It is not hyperbole to say that in its 50 years of existence, Special Olympics has changed the world. This organization, which today involves 5.5 million participants from close to 200 countries, began just over a half century ago. And it all began with a sister’s love.
What grew into Special Olympics began as Camp Shriver, a special day camp program in Maryland, started by Eunice Kennedy Shriver. The sister of President John F. Kennedy and Attorney General Robert Kennedy, Shriver felt a deep compassion for people born with intellectual disabilities because her sister, Rosemary, was one of those people.
Shriver saw firsthand how people with intellectual and physical disabilities were kept in the shadows and not given opportunities to fully engage in their communities. She believed that people with disabilities could be part of society and contribute, and she saw sports as a way open doors.
She launched Camp Shriver in 1962, and that would eventually grow into what we now know as Special Olympics at its inaugural games in Chicago in 1968. It was that event that helped to create the structure for what Special Olympics does today.
“In 1968, the Chicago Park District put out invitations to parks and recreation departments around the country to find individuals who might be interested in attending the first Special Olympics games in July of that year,” explains Keith L. Fishburne, president and CEO of Special Olympics North Carolina. “It happened that North Carolina had six athletes back then who were able to attend.”
Those inaugural games hosted about 1,000 athletes. When Special Olympics recently celebrated its 50th anniversary, North Carolina was even able to send one of its original participants back to celebrate.
“One of those original athletes, Mike Stone from Greensboro, is in his early sixties. When Special Olympics had its 50th anniversary celebration in Chicago over the summer, we took Mike as a guest,” Fishburne says. “He was actually able to say a few words at the reception, and he attended some of the festivities at Chicago’s Soldier Field, where the first games were held. It was so good to have Mike there.”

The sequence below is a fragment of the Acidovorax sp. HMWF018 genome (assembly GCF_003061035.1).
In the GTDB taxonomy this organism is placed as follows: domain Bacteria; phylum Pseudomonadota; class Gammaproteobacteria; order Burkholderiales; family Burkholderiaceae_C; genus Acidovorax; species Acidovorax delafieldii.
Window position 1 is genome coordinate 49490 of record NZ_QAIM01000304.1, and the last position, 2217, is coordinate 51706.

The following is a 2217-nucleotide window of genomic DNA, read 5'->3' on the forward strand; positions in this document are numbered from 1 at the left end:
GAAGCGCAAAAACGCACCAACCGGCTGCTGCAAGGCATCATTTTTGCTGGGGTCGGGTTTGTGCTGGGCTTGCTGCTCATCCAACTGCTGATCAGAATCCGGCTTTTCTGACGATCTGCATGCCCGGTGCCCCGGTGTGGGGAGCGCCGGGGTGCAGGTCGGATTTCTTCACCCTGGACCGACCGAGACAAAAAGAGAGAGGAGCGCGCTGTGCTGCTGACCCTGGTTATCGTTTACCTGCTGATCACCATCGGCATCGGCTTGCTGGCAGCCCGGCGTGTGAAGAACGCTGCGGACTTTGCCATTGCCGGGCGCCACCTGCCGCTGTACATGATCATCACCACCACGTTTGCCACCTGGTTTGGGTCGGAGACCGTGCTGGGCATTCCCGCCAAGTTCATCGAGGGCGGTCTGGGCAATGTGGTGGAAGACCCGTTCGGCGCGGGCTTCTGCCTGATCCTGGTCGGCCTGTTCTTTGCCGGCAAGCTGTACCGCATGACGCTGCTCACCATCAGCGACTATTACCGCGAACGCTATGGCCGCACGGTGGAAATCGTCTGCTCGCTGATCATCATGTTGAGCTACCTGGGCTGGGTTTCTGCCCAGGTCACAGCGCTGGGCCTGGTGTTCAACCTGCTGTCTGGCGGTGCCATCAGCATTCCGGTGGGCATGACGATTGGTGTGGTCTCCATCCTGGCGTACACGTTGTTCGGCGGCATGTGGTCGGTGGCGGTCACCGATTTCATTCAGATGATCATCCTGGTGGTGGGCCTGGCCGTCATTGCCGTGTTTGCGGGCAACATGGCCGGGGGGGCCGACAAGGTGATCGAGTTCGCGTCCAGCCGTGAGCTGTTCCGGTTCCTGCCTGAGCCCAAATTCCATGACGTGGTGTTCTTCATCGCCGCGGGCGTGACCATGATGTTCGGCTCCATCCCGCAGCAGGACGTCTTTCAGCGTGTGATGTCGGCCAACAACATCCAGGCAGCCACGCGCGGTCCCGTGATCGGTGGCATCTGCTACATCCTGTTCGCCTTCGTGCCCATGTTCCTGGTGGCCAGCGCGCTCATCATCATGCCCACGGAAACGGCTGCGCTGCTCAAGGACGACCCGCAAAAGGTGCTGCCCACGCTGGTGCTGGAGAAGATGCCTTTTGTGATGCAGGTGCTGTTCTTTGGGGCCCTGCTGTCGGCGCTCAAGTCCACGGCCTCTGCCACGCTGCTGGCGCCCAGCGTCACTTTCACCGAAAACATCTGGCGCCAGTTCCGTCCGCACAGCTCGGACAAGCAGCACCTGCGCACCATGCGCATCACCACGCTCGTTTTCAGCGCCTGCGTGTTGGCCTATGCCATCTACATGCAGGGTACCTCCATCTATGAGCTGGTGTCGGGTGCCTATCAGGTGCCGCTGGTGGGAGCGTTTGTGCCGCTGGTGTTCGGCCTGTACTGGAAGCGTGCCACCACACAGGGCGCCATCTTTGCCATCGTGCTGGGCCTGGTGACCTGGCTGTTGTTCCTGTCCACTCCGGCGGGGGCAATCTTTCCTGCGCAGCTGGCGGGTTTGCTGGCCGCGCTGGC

LEVELS OF COMPETITION
Most think of Special Olympics as a once-every-four-years event, but in reality the organization is so much more and is hosting smaller local and regional events all the time. As an organization, Special Olympics International sits atop a structure of state and national Special Olympics chapters. Chapters maintain their accreditation with Special Olympics International and report to them.
In the U.S., individual states have their own Special Olympics programs, but internationally it is each country that has a chapter. So for example, there is Special Olympics North Carolina and also Special Olympics Mexico and Special Olympics Canada.
“In North Carolina we have roughly 40,000 registered athletes taking part at the grassroots level,” Fishburne explains. “There is an annual progression where they are training and competing in sports in their communities. Some advance to annual state level competitions.”
The state competitions, like the International Special Olympics Games, cover an array of sports in different events.
“We have an annual summer games, which features nine sports and an annual fall tournament that has another six sports,” Fishburne explains. “We have an alpine skiing event, an equestrian event, ice skating competitions and more. There is always something going on with Special Olympics North Carolina. Last year, with all the local and state invitationals, we hosted more than 400 events for our athletes.”
PHOTOS: courtesy of Special Olympics North Carolina